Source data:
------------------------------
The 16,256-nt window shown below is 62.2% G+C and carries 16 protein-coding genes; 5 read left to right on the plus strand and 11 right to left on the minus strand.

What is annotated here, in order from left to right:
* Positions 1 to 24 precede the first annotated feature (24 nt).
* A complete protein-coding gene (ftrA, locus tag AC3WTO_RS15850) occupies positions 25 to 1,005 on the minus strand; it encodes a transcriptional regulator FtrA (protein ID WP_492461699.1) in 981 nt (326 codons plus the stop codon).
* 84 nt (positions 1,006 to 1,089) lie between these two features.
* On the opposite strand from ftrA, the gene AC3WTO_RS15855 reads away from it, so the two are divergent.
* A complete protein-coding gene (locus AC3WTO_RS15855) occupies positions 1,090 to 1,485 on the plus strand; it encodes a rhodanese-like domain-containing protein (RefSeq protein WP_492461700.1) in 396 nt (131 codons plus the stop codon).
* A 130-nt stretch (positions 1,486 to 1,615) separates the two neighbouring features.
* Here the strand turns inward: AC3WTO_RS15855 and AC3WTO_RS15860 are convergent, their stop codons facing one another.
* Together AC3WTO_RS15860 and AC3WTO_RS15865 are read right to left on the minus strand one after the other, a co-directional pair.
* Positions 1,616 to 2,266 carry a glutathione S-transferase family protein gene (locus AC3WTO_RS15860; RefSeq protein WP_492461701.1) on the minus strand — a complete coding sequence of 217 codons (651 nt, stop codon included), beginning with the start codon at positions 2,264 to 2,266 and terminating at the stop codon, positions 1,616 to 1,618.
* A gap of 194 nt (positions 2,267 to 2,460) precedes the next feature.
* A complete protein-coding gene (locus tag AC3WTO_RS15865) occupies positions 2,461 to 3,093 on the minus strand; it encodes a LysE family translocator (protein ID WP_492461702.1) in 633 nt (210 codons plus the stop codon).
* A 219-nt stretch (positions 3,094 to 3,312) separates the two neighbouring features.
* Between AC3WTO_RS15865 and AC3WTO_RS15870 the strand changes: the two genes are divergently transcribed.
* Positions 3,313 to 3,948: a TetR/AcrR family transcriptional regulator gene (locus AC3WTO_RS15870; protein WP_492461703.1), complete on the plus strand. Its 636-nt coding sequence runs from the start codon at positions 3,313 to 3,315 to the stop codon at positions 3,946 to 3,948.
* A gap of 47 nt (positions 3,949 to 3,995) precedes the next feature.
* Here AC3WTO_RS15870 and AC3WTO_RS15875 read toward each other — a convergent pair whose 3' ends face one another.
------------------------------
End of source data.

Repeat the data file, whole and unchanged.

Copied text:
The 16,256-nt window shown below is 62.2% G+C and carries 16 protein-coding genes; 5 read left to right on the plus strand and 11 right to left on the minus strand.

What is annotated here, in order from left to right:
* Positions 1 to 24 precede the first annotated feature (24 nt).
* A complete protein-coding gene (ftrA, locus tag AC3WTO_RS15850) occupies positions 25 to 1,005 on the minus strand; it encodes a transcriptional regulator FtrA (protein ID WP_492461699.1) in 981 nt (326 codons plus the stop codon).
* 84 nt (positions 1,006 to 1,089) lie between these two features.
* On the opposite strand from ftrA, the gene AC3WTO_RS15855 reads away from it, so the two are divergent.
* A complete protein-coding gene (locus AC3WTO_RS15855) occupies positions 1,090 to 1,485 on the plus strand; it encodes a rhodanese-like domain-containing protein (RefSeq protein WP_492461700.1) in 396 nt (131 codons plus the stop codon).
* A 130-nt stretch (positions 1,486 to 1,615) separates the two neighbouring features.
* Here the strand turns inward: AC3WTO_RS15855 and AC3WTO_RS15860 are convergent, their stop codons facing one another.
* Together AC3WTO_RS15860 and AC3WTO_RS15865 are read right to left on the minus strand one after the other, a co-directional pair.
* Positions 1,616 to 2,266 carry a glutathione S-transferase family protein gene (locus AC3WTO_RS15860; RefSeq protein WP_492461701.1) on the minus strand — a complete coding sequence of 217 codons (651 nt, stop codon included), beginning with the start codon at positions 2,264 to 2,266 and terminating at the stop codon, positions 1,616 to 1,618.
* A gap of 194 nt (positions 2,267 to 2,460) precedes the next feature.
* A complete protein-coding gene (locus tag AC3WTO_RS15865) occupies positions 2,461 to 3,093 on the minus strand; it encodes a LysE family translocator (protein ID WP_492461702.1) in 633 nt (210 codons plus the stop codon).
* A 219-nt stretch (positions 3,094 to 3,312) separates the two neighbouring features.
* Between AC3WTO_RS15865 and AC3WTO_RS15870 the strand changes: the two genes are divergently transcribed.
* Positions 3,313 to 3,948: a TetR/AcrR family transcriptional regulator gene (locus AC3WTO_RS15870; protein WP_492461703.1), complete on the plus strand. Its 636-nt coding sequence runs from the start codon at positions 3,313 to 3,315 to the stop codon at positions 3,946 to 3,948.
* A gap of 47 nt (positions 3,949 to 3,995) precedes the next feature.
* Here AC3WTO_RS15870 and AC3WTO_RS15875 read toward each other — a convergent pair whose 3' ends face one another.